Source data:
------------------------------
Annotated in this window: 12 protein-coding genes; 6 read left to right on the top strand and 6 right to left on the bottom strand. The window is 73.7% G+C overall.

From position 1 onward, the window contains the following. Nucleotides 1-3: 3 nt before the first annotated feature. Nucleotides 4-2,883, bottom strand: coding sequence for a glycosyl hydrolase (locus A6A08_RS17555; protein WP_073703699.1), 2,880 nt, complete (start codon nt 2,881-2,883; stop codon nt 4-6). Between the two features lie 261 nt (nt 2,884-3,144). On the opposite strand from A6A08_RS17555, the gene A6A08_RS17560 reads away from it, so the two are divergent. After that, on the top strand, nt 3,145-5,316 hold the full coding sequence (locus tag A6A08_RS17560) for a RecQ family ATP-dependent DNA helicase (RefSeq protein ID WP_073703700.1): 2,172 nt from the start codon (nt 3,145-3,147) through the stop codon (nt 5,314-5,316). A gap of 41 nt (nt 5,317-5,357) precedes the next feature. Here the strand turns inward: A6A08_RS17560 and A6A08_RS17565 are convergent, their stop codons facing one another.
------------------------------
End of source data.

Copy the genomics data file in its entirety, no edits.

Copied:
Annotated in this window: 12 protein-coding genes; 6 read left to right on the top strand and 6 right to left on the bottom strand. The window is 73.7% G+C overall.

From position 1 onward, the window contains the following. Nucleotides 1-3: 3 nt before the first annotated feature. Nucleotides 4-2,883, bottom strand: coding sequence for a glycosyl hydrolase (locus A6A08_RS17555; protein WP_073703699.1), 2,880 nt, complete (start codon nt 2,881-2,883; stop codon nt 4-6). Between the two features lie 261 nt (nt 2,884-3,144). On the opposite strand from A6A08_RS17555, the gene A6A08_RS17560 reads away from it, so the two are divergent. After that, on the top strand, nt 3,145-5,316 hold the full coding sequence (locus tag A6A08_RS17560) for a RecQ family ATP-dependent DNA helicase (RefSeq protein ID WP_073703700.1): 2,172 nt from the start codon (nt 3,145-3,147) through the stop codon (nt 5,314-5,316). A gap of 41 nt (nt 5,317-5,357) precedes the next feature. Here the strand turns inward: A6A08_RS17560 and A6A08_RS17565 are convergent, their stop codons facing one another.